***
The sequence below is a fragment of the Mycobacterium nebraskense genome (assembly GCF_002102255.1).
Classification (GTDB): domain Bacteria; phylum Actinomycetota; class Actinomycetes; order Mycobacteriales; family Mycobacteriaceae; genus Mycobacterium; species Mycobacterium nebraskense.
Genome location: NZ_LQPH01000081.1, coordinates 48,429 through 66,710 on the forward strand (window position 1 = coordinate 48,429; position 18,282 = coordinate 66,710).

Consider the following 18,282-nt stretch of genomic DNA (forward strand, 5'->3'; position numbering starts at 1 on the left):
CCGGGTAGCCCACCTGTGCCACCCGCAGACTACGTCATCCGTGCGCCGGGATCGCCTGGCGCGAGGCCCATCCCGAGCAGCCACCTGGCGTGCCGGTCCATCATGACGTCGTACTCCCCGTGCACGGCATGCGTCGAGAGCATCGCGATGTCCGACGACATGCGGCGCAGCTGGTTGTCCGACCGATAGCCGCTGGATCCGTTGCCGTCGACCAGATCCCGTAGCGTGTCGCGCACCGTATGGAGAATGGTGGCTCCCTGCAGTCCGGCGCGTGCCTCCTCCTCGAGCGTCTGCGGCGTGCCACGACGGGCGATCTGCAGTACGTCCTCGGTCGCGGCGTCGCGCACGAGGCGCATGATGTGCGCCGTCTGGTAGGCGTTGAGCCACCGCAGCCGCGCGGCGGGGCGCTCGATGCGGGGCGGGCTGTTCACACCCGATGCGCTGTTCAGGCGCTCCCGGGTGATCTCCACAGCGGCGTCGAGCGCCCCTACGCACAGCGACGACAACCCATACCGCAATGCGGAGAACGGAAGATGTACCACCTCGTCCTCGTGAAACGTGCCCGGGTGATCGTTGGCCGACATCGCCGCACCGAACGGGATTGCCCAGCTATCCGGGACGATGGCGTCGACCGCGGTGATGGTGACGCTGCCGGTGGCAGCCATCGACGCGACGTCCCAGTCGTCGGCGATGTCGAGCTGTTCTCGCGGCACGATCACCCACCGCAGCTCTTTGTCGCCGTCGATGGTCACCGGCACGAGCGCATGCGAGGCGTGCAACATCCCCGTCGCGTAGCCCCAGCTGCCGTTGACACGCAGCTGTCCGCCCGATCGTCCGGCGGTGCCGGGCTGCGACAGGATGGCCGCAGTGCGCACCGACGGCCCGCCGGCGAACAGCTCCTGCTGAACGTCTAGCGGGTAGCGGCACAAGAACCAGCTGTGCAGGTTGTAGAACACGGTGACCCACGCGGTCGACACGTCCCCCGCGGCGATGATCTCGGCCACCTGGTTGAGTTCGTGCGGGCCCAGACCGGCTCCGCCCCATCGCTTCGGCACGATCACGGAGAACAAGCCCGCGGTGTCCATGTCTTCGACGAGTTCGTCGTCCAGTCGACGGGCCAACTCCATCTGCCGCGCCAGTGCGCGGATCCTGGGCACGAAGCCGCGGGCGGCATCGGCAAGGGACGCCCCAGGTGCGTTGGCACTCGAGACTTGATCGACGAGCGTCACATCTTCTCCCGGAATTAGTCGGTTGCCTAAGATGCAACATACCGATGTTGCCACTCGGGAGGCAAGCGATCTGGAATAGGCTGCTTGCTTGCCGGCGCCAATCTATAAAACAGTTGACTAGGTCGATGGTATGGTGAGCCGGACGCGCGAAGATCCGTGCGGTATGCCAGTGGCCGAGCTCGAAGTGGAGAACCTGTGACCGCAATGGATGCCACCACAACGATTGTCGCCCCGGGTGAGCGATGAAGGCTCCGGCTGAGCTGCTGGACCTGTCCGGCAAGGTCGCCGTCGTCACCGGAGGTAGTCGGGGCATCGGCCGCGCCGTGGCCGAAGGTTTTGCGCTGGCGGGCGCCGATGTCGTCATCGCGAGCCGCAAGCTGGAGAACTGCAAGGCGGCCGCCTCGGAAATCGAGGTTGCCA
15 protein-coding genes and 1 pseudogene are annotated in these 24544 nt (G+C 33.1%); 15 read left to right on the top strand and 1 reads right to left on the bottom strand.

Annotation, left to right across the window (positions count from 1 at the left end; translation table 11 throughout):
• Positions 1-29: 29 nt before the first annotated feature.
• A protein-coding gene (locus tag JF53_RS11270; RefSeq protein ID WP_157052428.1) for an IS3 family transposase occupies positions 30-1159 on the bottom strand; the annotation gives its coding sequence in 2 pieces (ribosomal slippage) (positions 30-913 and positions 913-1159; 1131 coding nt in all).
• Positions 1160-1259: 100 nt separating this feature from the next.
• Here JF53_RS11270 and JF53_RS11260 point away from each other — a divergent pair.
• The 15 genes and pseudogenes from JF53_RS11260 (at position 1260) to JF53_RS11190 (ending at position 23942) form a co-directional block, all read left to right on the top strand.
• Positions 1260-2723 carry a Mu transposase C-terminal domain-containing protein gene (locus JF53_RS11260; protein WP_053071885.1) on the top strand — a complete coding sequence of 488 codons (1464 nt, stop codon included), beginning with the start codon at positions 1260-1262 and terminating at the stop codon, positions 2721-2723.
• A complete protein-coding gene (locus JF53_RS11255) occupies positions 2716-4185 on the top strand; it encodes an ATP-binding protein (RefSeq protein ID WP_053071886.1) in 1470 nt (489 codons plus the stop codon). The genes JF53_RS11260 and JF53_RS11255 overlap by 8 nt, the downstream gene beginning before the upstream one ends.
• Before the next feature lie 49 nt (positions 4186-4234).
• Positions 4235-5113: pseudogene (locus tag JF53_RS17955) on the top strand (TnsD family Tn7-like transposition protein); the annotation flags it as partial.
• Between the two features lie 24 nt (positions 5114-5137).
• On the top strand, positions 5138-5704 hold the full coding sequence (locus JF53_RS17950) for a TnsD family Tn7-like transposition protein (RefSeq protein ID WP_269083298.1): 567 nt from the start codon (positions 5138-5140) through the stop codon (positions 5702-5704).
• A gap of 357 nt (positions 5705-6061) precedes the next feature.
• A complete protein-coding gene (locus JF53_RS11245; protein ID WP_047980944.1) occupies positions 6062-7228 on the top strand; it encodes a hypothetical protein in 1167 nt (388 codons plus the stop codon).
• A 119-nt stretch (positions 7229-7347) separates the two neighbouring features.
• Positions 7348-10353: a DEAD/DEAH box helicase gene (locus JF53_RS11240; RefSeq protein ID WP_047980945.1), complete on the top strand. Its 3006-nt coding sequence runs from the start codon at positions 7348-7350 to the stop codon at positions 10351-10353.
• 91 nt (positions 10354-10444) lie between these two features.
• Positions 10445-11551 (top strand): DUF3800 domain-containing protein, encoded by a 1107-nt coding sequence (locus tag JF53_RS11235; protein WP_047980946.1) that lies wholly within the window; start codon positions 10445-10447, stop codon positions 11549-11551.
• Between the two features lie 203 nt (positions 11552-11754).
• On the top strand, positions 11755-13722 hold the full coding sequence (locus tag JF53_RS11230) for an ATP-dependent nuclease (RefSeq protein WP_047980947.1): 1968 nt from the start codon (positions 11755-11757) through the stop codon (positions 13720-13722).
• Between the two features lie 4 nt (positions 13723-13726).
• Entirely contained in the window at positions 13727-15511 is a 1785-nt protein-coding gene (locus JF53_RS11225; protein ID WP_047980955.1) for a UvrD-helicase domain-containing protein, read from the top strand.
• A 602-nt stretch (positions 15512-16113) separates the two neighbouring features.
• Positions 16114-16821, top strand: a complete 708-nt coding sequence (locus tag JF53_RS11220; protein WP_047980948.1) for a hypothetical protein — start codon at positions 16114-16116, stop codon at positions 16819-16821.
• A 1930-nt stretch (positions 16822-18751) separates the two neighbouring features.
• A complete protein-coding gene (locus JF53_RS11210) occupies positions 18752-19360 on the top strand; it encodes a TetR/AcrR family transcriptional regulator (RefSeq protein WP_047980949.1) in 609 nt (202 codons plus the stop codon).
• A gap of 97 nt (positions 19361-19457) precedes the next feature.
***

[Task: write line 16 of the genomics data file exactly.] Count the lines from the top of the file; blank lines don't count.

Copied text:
• Positions 4235-5113: pseudogene (locus tag JF53_RS17955) on the top strand (TnsD family Tn7-like transposition protein); the annotation flags it as partial.